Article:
Londoners keeping cool Jul 2018 heatwave
Relief from a blistering heatwave across the UK could come on Friday afternoon, when sunny skies are expected to give way to scattered thunderstorms.

Friday could be Britain's warmest ever July day - and possibly even its hottest day on record.

While temperatures of 35C to 36C are widely forecast for the south east, "there is a possibility that the July maximum temperature - 36.7C - will be reached," Bonnie Diamond, a press officer at the Met Office, said.

"There is also a 20 per cent possibility the all-time high could be reached."

The hottest temperature on record is 38.5C in August 2003.

But torrential downpours are forecast to hit parts of the UK, with as much as 30mm expected to fall in just an hour.

"Scattered thunderstorms will develop and there is a danger of flash flooding," Ms Diamond said.

A yellow thunderstorm warning is in place for eastern and northern parts of England from Friday afternoon, which cautions that rain could cause widespread travel disruption and lightning could cause power cuts.

With a chance of hail and strong winds alongside the torrential downpours, the temperature could drop back to the high 20s, forecasters said.

"The weekend is not going to be as hot as the end of the week, since there is a cold front pushing east across the UK bringing fresher air," Ms Diamond said.

However, Saturday and Sunday were "looking largely dry", with only the odd isolated shower, she said.

The heatwave scorching Britain comes at the same time as extreme hot weather grips northern Europe.

An amber "heat health watch" warning remains in place for parts of England, with people being warned to try to stay out of the sun between 11am and 3pm.

Nurses have warned that some hospital wards have reached more than 30C, leading to patients and relatives passing out or vomiting.

The Local Government Association said social workers, community wardens and maintenance staff are all on high alert to identify those who could be struggling in the heat.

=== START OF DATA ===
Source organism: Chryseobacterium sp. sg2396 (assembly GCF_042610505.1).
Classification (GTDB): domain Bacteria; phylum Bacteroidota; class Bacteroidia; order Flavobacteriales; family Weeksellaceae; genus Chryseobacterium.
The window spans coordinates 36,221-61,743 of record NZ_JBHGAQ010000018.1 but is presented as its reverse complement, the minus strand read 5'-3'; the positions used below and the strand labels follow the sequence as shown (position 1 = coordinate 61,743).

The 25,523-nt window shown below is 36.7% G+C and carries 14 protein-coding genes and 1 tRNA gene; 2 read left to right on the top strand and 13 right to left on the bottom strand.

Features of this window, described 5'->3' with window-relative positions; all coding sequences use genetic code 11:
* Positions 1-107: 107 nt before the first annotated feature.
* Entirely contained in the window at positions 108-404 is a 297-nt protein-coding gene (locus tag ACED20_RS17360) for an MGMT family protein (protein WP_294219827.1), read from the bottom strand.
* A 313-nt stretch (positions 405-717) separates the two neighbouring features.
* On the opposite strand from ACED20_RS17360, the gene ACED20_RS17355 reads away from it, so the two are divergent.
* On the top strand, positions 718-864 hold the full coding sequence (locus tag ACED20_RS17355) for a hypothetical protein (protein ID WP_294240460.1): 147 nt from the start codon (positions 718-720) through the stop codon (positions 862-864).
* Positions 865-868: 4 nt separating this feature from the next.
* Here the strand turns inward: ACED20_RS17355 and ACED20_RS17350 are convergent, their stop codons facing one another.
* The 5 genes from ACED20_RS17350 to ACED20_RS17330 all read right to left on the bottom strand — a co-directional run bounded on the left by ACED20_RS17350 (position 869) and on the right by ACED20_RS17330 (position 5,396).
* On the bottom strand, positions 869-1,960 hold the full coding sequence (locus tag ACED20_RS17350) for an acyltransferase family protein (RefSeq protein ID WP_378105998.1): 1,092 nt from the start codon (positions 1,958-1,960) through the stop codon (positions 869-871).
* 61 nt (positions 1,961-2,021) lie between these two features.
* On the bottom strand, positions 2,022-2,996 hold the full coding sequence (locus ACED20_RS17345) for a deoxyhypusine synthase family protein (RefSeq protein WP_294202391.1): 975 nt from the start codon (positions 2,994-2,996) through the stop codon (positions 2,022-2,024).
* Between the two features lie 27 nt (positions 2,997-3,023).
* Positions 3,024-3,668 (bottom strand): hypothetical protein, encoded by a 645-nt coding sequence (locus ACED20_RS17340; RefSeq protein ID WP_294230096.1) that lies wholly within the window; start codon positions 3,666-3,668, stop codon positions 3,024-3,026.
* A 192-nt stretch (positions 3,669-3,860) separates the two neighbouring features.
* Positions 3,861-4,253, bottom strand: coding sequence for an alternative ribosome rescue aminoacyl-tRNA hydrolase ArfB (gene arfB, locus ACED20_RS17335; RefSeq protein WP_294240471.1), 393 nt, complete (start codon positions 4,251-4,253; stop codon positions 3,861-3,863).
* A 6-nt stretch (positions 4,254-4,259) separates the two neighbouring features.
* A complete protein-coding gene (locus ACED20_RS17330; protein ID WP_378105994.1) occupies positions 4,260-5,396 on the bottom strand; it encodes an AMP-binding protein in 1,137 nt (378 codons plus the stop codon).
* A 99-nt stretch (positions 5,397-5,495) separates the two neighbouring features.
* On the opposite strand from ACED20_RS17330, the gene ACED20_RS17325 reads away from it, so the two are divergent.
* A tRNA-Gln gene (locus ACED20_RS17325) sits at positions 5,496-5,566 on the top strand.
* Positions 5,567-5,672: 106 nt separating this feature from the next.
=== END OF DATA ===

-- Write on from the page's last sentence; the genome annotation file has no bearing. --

And pet owners have been urged to avoid exercising their dogs and other animals in the hottest parts of the day due to the risk of burnt paws on scorching pavements, as well as the chance of heatstroke.

UK homes and cities need to be prepared for a future of more heatwaves as temperatures rise, the government's climate advisers have warned.

The Committee on Climate Change has repeated its call for new standards on heat risks for new homes, while action is also needed to keep existing houses cool and create more green space in cities to prevent urban overheating, it said.

And as the harvest begins early in many places following the driest first half of summer on record, farming leaders warned crops are being hit.

They added that reservoirs for watering vegetables were running dry and livestock owners were having to use winter feed for their animals as summer grass had withered away.

Weather extremes including record temperatures, heatwaves and drought are being seen across the northern hemisphere in the first half of summer, hitting health and agriculture and causing dangerous wildfires.

Experts have warned climate change was "loading the dice towards extreme weather," with rising global temperatures fuelling heatwaves.

In Ireland, heatwaves were recorded at 15 weather stations, with five or more consecutive days with temperatures above 25C, and an absolute drought at all its stations, the World Meteorological Organisation (WMO) said.

The UK has seen the driest half of summer on record, with just 47mm (1.85 inches) of rain between 1 June and 16 July.

The Met Office said several places have had 54 consecutive dry days, starting on 30 May, including a few which have had less than 1mm of rain in the entire 54-day period - the longest spell since 1969, when 70 days passed with no significant rainfall.

The longest run of days with no rain at all this summer so far is 48 days at Brooms Barn, near Bury St Edmunds, since 5 June.

The prolonged warm, dry weather is caused by an area of high pressure sitting to the west of Britain, leaving the country basking under cloudless skies.